Tour company uses wheelchairs to promise front of the line access at Walt Disney World?
May 14, 2013
In an article that screams controversy, a contributor to the New York Post has allegedly discovered a "scheme" practiced by "wealthy Manhattan moms" wherein people with disabilities are paid "to pose as family members so they and their kids can jump to the front" of the lines at Walt Disney World. It must be clarified that this report has not been confirmed by a second source, so at this point should be believed with caution. In addition, the New York Post is regarded by some as being somewhat of a tabloid newspaper. However, if true, these allegations would provide evidence of a disturbing practice.
According to the article, a family from Manhattan claims they have paid a Florida tour company $130/hour to guide them around the Walt Disney World theme parks posing as the family of a guest with disabilities in order to get sent "to an auxiliary entrance at the front of each attraction." The article even quotes an anonymous mother who took park in such a plan in saying, "My daughter waited one minute to get on 'It's a Small World' - the other kids had to wait 2 1/2 hours." The quote may be the first sign the article is not 100% accurate, as there is rarely (if ever) a 150 minute wait for 'It's a Small World'." Regardless, the article continues by quoting Dr. Wednesday Martin, the social anthropologist who discovered this practice while researching a book. She states, "Passing around the rogue guide service's phone number recently became a shameless ritual among Manhattan's private-school set during spring break. The service asks who referred you before they even take your call. It's insider knowledge that very few have and share carefully."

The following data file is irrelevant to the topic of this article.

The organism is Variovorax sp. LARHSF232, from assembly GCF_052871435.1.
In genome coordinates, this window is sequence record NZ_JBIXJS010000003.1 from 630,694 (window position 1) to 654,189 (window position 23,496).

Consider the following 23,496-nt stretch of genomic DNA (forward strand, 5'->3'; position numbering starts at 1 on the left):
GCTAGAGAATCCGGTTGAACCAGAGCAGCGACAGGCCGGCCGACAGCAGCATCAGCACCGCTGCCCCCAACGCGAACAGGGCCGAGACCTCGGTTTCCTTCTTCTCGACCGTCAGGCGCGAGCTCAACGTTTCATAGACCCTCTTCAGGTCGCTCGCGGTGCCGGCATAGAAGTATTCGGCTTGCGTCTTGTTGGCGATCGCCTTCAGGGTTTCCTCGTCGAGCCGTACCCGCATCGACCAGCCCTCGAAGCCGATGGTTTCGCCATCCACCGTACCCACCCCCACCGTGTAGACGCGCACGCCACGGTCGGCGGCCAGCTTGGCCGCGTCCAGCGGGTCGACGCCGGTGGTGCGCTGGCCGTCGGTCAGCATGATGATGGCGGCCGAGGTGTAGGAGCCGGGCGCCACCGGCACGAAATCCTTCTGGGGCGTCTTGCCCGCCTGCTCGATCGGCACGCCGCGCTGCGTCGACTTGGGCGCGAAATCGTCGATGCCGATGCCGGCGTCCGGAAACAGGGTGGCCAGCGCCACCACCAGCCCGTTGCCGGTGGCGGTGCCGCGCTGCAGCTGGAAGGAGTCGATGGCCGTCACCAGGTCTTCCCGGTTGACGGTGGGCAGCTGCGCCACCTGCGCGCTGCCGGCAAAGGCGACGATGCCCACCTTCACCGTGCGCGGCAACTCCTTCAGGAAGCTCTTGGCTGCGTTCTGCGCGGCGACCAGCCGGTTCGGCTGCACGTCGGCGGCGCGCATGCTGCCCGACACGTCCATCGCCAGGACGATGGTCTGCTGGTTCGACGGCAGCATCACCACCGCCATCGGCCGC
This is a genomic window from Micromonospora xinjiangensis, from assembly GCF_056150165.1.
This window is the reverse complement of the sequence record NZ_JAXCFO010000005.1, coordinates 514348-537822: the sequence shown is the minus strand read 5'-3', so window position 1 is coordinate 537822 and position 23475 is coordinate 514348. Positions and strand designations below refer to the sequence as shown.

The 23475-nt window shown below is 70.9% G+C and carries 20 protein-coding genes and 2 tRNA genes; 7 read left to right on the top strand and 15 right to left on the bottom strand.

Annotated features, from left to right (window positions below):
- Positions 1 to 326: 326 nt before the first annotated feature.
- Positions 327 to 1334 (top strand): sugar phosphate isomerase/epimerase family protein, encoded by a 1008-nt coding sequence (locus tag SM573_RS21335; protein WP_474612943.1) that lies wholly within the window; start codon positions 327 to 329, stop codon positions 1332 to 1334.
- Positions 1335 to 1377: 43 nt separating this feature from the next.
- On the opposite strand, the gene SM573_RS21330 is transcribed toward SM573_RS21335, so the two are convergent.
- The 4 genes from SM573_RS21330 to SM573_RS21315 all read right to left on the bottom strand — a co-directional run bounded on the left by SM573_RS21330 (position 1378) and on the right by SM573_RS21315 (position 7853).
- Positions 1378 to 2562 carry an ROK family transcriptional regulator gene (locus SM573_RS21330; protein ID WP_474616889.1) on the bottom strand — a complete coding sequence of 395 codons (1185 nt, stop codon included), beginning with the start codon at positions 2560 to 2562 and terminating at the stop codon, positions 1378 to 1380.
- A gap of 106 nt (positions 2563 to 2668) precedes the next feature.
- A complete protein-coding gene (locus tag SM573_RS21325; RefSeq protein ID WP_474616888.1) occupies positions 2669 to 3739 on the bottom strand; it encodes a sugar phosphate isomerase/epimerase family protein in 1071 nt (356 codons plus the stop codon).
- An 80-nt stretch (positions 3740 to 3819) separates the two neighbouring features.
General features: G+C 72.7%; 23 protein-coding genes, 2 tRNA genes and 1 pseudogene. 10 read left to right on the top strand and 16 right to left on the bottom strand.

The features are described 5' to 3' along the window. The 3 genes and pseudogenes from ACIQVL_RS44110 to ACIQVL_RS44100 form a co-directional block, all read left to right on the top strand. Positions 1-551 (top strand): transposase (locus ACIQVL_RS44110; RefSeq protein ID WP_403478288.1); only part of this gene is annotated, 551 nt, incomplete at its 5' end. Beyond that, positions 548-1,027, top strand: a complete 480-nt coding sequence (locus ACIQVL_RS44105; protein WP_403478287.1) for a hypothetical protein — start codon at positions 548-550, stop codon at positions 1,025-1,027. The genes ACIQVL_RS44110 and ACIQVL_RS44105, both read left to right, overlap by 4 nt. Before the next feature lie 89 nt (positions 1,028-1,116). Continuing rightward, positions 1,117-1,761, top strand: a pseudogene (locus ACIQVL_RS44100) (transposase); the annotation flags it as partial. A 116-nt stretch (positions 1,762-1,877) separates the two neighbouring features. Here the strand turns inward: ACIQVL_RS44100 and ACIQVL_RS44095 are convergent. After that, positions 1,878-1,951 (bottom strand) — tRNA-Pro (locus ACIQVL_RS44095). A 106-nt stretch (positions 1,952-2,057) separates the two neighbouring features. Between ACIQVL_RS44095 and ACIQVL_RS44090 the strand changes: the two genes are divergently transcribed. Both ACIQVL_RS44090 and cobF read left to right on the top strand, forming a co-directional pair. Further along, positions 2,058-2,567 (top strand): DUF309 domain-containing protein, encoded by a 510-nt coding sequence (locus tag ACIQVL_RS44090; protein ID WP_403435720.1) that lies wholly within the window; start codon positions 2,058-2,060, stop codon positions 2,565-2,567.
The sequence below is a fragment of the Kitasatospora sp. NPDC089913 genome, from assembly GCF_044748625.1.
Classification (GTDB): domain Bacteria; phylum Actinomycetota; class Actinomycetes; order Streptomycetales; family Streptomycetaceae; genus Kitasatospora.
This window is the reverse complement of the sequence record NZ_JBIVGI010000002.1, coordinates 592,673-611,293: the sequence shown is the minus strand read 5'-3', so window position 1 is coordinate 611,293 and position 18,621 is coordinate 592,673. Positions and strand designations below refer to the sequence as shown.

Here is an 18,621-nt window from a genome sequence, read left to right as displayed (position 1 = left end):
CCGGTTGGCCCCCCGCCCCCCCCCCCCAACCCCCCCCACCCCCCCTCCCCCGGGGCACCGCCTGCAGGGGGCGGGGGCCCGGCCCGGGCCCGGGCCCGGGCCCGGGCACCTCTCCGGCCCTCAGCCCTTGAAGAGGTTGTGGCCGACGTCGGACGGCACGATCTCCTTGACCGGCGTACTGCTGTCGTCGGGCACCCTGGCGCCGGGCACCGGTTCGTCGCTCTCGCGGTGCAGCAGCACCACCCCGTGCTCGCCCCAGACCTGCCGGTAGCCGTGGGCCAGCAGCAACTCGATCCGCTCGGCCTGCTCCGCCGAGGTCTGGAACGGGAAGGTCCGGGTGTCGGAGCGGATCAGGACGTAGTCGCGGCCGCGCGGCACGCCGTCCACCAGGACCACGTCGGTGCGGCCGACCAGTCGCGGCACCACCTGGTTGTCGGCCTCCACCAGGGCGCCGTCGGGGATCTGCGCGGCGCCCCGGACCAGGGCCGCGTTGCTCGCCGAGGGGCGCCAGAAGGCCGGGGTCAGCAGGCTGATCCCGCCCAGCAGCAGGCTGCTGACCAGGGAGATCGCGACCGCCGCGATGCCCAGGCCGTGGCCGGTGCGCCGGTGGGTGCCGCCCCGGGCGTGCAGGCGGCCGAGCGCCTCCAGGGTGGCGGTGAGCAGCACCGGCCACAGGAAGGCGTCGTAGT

This story is already spreading around the internet quickly. See what posters on the DISboards have to say about the topic here.
This article will be updated if when this story is either confirmed or discredited.